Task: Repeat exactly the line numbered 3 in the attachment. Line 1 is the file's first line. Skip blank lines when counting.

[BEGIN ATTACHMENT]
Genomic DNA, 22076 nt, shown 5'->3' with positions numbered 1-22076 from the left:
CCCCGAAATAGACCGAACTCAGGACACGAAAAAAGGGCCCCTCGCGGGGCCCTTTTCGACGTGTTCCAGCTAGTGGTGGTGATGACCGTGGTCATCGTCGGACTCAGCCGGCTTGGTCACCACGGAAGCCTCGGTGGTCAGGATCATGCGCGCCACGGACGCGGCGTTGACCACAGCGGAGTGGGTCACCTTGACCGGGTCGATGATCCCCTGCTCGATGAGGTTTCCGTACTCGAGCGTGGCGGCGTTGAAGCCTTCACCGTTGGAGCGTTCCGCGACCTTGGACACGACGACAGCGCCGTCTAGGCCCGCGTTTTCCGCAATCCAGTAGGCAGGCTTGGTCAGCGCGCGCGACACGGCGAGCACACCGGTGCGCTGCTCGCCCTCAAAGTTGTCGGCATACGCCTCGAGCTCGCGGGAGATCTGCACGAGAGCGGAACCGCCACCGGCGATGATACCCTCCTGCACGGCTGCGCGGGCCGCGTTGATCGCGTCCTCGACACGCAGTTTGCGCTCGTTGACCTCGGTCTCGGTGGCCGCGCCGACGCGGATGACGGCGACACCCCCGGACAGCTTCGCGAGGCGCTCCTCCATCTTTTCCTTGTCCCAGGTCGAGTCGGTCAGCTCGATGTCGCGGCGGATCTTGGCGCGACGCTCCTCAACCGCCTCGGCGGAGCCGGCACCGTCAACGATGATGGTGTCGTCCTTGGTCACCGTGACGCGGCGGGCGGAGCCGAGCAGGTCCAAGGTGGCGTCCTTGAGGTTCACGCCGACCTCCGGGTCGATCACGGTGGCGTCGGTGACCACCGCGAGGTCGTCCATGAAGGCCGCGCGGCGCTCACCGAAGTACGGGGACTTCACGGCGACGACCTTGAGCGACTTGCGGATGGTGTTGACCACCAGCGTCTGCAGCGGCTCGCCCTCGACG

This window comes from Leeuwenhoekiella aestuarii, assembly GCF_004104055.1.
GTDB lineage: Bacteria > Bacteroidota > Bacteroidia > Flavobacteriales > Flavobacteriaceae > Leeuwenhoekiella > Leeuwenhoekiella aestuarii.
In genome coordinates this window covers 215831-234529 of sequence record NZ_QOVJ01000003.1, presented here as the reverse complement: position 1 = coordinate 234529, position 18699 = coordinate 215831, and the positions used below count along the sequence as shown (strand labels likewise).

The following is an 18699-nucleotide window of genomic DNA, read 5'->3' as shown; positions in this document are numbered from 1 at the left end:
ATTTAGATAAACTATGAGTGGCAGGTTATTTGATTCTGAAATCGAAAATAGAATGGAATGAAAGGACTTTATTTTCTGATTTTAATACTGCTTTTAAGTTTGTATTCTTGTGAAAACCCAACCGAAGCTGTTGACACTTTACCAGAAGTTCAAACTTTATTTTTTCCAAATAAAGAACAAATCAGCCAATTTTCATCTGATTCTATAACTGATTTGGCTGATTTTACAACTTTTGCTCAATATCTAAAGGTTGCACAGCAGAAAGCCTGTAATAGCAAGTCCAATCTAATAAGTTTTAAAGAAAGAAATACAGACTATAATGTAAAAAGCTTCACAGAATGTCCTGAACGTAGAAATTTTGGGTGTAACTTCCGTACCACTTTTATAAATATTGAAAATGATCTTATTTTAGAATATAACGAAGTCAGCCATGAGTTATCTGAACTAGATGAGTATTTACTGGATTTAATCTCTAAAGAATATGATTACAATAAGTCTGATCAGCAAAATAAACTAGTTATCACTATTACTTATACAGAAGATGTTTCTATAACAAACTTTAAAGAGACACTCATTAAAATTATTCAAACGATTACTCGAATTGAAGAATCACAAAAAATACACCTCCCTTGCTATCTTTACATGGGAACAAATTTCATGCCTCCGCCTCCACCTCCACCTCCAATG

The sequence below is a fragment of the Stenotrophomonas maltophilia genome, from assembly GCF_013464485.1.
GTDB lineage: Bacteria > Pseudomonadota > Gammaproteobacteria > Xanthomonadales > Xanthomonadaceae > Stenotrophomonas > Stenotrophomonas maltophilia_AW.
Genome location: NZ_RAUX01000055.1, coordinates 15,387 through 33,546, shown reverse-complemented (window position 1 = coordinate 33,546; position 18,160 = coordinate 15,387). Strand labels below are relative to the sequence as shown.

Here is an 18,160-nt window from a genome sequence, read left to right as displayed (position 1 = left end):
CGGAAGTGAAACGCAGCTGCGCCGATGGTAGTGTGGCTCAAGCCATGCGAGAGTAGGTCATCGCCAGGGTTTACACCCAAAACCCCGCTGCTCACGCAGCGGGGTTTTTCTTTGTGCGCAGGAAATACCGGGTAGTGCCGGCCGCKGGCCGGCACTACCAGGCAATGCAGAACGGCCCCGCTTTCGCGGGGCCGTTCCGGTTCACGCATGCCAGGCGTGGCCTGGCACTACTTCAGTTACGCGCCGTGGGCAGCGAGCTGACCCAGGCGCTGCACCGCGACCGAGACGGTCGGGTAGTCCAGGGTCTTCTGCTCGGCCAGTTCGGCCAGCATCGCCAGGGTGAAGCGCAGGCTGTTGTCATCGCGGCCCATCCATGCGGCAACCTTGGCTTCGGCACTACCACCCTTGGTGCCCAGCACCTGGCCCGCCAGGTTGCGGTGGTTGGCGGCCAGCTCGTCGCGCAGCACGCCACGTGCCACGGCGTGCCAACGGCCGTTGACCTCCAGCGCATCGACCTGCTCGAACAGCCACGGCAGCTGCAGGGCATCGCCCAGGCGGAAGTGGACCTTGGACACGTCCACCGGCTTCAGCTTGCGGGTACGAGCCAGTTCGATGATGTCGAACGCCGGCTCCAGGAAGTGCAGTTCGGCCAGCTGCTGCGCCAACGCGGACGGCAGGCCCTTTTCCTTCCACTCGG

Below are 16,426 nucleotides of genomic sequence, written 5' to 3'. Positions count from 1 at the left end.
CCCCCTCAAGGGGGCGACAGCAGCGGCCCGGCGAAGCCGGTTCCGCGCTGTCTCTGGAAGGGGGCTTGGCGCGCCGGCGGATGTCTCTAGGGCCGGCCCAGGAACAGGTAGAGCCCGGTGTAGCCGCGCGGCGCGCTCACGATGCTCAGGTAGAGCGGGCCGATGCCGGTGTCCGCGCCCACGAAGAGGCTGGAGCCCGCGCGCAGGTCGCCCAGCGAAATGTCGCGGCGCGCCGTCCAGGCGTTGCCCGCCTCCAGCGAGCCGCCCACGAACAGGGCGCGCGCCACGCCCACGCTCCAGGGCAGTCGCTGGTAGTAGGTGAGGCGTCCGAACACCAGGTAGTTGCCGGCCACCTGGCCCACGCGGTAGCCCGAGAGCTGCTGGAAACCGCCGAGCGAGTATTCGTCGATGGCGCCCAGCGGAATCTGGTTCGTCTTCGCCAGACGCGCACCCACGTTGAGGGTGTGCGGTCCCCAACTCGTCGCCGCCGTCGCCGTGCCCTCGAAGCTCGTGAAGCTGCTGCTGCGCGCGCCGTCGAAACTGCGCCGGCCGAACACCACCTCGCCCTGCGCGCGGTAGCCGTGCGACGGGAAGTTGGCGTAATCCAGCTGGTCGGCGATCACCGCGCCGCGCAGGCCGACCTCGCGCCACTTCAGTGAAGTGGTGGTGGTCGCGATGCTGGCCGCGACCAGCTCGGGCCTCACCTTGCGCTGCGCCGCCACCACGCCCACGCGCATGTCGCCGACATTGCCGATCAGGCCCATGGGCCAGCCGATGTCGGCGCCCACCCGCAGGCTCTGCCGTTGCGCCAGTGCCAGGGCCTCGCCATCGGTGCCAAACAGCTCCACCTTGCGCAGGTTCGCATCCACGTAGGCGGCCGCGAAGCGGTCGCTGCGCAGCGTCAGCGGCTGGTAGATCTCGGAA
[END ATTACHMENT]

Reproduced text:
This window comes from Leeuwenhoekiella aestuarii, assembly GCF_004104055.1.